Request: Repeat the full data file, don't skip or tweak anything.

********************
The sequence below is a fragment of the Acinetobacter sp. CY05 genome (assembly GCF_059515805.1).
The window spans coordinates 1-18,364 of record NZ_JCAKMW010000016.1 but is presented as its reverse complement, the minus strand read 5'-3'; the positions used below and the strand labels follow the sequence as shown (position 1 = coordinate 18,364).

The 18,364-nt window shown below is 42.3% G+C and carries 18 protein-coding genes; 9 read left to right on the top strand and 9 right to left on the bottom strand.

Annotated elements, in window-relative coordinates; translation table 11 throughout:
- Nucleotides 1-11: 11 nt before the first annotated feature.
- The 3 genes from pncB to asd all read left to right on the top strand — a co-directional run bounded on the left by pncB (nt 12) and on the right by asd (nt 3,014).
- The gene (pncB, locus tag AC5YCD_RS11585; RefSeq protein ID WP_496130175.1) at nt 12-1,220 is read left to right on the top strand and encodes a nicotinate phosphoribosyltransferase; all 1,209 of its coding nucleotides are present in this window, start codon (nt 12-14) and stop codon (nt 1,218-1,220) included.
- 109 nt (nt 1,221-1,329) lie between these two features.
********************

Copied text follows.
The sequence below is a fragment of the Acinetobacter sp. CY05 genome (assembly GCF_059515805.1).
The window spans coordinates 1-18,364 of record NZ_JCAKMW010000016.1 but is presented as its reverse complement, the minus strand read 5'-3'; the positions used below and the strand labels follow the sequence as shown (position 1 = coordinate 18,364).

The 18,364-nt window shown below is 42.3% G+C and carries 18 protein-coding genes; 9 read left to right on the top strand and 9 right to left on the bottom strand.

Annotated elements, in window-relative coordinates; translation table 11 throughout:
- Nucleotides 1-11: 11 nt before the first annotated feature.
- The 3 genes from pncB to asd all read left to right on the top strand — a co-directional run bounded on the left by pncB (nt 12) and on the right by asd (nt 3,014).
- The gene (pncB, locus tag AC5YCD_RS11585; RefSeq protein ID WP_496130175.1) at nt 12-1,220 is read left to right on the top strand and encodes a nicotinate phosphoribosyltransferase; all 1,209 of its coding nucleotides are present in this window, start codon (nt 12-14) and stop codon (nt 1,218-1,220) included.
- 109 nt (nt 1,221-1,329) lie between these two features.